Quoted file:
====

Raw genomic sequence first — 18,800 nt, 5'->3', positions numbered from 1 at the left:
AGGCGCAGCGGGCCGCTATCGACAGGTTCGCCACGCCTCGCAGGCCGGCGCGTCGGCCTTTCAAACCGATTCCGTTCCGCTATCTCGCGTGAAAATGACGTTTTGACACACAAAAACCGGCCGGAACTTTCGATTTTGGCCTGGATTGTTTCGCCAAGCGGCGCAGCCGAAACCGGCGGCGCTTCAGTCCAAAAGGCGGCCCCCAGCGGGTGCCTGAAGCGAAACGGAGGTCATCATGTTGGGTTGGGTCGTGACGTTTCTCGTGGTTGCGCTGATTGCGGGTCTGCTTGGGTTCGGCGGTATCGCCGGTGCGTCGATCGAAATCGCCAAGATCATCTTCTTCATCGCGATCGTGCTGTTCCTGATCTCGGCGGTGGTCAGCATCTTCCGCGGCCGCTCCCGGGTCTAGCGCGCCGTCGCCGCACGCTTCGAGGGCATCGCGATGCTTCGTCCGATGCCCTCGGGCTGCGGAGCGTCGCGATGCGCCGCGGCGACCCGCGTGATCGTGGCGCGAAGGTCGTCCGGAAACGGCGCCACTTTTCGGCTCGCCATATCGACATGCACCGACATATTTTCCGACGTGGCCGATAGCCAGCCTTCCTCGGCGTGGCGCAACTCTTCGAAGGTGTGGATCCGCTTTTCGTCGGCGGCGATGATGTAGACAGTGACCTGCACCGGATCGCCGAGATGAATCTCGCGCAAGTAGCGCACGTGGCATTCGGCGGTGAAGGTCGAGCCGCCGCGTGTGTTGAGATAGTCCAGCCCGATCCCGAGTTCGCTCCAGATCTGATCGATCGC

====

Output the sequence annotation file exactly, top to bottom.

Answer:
Raw genomic sequence first — 18,800 nt, 5'->3', positions numbered from 1 at the left:
AGGCGCAGCGGGCCGCTATCGACAGGTTCGCCACGCCTCGCAGGCCGGCGCGTCGGCCTTTCAAACCGATTCCGTTCCGCTATCTCGCGTGAAAATGACGTTTTGACACACAAAAACCGGCCGGAACTTTCGATTTTGGCCTGGATTGTTTCGCCAAGCGGCGCAGCCGAAACCGGCGGCGCTTCAGTCCAAAAGGCGGCCCCCAGCGGGTGCCTGAAGCGAAACGGAGGTCATCATGTTGGGTTGGGTCGTGACGTTTCTCGTGGTTGCGCTGATTGCGGGTCTGCTTGGGTTCGGCGGTATCGCCGGTGCGTCGATCGAAATCGCCAAGATCATCTTCTTCATCGCGATCGTGCTGTTCCTGATCTCGGCGGTGGTCAGCATCTTCCGCGGCCGCTCCCGGGTCTAGCGCGCCGTCGCCGCACGCTTCGAGGGCATCGCGATGCTTCGTCCGATGCCCTCGGGCTGCGGAGCGTCGCGATGCGCCGCGGCGACCCGCGTGATCGTGGCGCGAAGGTCGTCCGGAAACGGCGCCACTTTTCGGCTCGCCATATCGACATGCACCGACATATTTTCCGACGTGGCCGATAGCCAGCCTTCCTCGGCGTGGCGCAACTCTTCGAAGGTGTGGATCCGCTTTTCGTCGGCGGCGATGATGTAGACAGTGACCTGCACCGGATCGCCGAGATGAATCTCGCGCAAGTAGCGCACGTGGCATTCGGCGGTGAAGGTCGAGCCGCCGCGTGTGTTGAGATAGTCCAGCCCGATCCCGAGTTCGCTCCAGATCTGATCGATCGC